• The second phase is generally the broadest and deepest: The In-Between. As a life transition mentor, I hear women describe this stage as a chaotic, disorienting, confusing, roller-coaster of a time. It feels like the rug has been pulled out from underneath their feet. When in this stage, you might feel hopeful one moment and lost the next. A lot of psychic energy is spent here just trying to keep our nose above water. Yet, this time is also one of wild dreams and thoughts that are worth capturing. The In-Between time can be an intensely creative time.


  • Eventually, we move into the third stage–Accepting the New Way. We know what has passed is gone, yet we’re hopeful for what’s to come. We’re discovering a new way of navigating our life and being in the world. For example, I have a 70-year-old client who has been grieving the loss of her husband since his passing five years ago. Imagine my delight when she walked into one of our sessions and said, “I’m so excited. I have a date this week, and I never thought I’d say that.” She was navigating towards her new beginning.


Take Care of You


Throughout the transition process, taking exquisite care of yourself is paramount.


When I asked Saundra how she was managing the transition of moving Shira to another state, she told me she was relying on what has always sustained her: her daily rhythm of meditation, writing, 25-minute work periods, naps. All of these supports are essential to Saundra in order to maintain her energy and sense of self during this transition.


From a life transition mentor’s perspective, Saundra’s practicing good self-care, creating a new daily rhythm in a strange environment while giving herself permission to be compassionate about her needs so she can be fully present for her daughter.


Your Turn


Giving yourself permission for self-care is necessary, especially for us as women who generally are good about offering care and compassion to others first and not doing the same for ourselves. This is one of the reasons I created a Transition Survival Guide: 5 Strategies for a Stronger You, a guide to help you begin the practice of taking care of yourself. This free guide is a series of quick emails that provide journaling or reflective prompts so you can begin to remember who you are, create a new daily rhythm, practice self-compassion, discover what sustains you, and more. All of this is good self-care medicine.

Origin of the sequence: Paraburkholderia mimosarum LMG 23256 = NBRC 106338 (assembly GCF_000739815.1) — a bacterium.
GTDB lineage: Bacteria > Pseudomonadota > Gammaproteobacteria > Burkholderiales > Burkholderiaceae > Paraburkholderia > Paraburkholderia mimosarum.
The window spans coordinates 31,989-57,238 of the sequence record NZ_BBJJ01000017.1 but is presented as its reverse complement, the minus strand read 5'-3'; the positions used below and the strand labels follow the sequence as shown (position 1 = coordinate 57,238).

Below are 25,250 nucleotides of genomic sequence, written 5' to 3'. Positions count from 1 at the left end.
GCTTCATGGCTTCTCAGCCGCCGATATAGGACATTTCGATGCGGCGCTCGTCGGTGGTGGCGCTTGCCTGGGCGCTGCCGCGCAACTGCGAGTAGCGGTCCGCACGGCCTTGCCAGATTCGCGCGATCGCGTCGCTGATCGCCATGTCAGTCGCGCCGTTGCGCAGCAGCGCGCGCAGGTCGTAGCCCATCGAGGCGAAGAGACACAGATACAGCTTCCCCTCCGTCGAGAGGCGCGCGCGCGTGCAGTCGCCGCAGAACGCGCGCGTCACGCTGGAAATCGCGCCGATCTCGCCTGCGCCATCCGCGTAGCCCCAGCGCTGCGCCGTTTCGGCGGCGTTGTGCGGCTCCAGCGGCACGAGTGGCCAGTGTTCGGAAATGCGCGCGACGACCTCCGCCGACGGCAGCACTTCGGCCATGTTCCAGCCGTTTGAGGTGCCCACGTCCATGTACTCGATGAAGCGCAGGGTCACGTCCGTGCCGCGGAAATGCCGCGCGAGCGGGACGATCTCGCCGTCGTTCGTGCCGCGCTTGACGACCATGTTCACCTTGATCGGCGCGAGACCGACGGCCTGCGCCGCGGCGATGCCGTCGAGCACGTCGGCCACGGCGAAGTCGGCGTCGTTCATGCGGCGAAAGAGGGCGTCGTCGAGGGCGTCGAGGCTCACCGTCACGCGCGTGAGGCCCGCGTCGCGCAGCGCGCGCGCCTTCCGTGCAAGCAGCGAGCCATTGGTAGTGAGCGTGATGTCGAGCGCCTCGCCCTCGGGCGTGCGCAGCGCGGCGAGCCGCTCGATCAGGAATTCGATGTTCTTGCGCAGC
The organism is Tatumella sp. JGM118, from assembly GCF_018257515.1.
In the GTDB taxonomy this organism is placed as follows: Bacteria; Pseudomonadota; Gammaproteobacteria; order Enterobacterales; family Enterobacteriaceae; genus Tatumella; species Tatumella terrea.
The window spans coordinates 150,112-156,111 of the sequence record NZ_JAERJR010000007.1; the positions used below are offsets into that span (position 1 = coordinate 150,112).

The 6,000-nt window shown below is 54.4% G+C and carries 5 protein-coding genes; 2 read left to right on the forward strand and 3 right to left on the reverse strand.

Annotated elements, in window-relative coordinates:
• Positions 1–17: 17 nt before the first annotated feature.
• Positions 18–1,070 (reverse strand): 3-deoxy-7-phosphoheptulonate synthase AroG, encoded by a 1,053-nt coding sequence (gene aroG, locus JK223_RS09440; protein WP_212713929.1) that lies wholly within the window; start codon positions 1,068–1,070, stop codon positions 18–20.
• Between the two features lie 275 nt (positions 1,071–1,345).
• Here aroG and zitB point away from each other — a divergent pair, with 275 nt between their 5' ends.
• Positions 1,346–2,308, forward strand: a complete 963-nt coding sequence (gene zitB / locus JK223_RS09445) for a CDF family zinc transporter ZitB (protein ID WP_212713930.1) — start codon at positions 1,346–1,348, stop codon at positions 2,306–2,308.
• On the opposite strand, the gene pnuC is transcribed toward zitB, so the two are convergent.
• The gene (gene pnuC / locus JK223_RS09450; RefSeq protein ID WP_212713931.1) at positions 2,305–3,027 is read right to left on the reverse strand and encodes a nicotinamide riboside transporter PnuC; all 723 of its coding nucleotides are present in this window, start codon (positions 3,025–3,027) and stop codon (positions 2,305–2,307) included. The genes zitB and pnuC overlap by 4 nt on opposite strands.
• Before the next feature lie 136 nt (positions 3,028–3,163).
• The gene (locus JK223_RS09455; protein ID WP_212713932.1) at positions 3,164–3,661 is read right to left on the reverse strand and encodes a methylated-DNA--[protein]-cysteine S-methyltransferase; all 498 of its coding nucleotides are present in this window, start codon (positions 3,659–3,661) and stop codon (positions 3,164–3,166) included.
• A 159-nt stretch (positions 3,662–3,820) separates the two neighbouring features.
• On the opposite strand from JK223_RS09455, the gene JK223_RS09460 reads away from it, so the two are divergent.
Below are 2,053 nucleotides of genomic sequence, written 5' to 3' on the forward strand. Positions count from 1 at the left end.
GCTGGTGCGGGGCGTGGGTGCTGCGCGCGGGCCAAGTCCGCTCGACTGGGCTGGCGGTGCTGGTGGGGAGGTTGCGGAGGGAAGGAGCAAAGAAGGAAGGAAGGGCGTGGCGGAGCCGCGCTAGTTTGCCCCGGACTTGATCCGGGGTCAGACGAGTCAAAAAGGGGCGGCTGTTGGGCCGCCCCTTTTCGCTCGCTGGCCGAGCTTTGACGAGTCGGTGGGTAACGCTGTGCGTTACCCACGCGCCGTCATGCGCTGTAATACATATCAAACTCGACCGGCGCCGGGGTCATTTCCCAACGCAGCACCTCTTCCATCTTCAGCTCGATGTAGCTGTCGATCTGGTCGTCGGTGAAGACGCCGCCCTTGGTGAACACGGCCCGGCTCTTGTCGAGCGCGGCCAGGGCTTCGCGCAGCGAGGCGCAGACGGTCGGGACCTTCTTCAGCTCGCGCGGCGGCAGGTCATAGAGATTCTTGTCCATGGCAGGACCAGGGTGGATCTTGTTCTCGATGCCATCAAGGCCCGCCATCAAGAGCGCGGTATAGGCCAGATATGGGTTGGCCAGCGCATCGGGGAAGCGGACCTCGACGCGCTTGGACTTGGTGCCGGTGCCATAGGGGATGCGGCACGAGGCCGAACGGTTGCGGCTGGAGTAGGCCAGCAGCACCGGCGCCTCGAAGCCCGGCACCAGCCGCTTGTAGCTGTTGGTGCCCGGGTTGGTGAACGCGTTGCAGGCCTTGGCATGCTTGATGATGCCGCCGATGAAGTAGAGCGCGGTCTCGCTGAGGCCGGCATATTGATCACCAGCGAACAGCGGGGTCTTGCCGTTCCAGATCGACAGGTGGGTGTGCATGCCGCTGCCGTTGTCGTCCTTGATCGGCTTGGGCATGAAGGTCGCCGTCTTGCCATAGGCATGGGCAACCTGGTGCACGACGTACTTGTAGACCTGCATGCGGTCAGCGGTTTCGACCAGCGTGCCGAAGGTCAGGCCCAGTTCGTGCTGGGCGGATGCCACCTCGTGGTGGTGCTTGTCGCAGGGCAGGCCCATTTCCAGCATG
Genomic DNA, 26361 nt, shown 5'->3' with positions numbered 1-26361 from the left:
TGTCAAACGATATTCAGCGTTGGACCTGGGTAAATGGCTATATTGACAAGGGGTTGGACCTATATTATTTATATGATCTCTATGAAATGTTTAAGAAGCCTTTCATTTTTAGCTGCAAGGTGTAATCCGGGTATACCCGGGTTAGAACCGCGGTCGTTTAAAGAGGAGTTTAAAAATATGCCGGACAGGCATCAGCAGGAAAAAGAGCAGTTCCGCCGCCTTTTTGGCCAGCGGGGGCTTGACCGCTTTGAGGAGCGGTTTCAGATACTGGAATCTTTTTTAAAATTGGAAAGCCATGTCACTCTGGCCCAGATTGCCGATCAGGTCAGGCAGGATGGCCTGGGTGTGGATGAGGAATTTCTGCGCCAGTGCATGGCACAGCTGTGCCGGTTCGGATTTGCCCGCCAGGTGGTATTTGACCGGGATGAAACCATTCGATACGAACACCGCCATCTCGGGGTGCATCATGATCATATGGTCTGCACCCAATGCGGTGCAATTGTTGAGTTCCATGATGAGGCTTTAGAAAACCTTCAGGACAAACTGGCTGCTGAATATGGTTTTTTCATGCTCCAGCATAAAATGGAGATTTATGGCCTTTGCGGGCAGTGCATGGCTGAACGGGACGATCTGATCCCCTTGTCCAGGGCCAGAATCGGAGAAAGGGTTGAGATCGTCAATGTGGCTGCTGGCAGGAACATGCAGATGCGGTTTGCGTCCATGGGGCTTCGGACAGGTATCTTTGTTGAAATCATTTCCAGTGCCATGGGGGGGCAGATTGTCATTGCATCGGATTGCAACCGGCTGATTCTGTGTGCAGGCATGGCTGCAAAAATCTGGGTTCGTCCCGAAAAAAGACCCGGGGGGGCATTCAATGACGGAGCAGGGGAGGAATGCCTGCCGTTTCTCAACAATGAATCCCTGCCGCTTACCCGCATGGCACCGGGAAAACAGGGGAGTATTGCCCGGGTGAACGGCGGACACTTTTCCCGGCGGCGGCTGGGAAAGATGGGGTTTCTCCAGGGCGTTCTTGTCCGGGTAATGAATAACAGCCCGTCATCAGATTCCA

What about you?  What helps you manage the swampland of a life transition that can be filled with fear and uncertainty? What do you rely on? What would be part of your Survival Guide? I invite you to explore these questions and others as you create your own Transition Survival Guide




Ginny Taylor is a Life Transition MentorAt Women of Wonder, guiding women in life-change chaos towards new beginnings. Utilizing the power of writing, transition knowledge, creative expression, and yoga, she helps women discover hidden strengths, build resiliency, and unearth their own innate transition wisdom even during times of chaos and change.


An advocate for writing through a transition, Ginny regularly offers a five-week eCourse Caterpillar to Butterfly: The Power of Writing through Change to help women get started on their new transition journey. We begin again this October.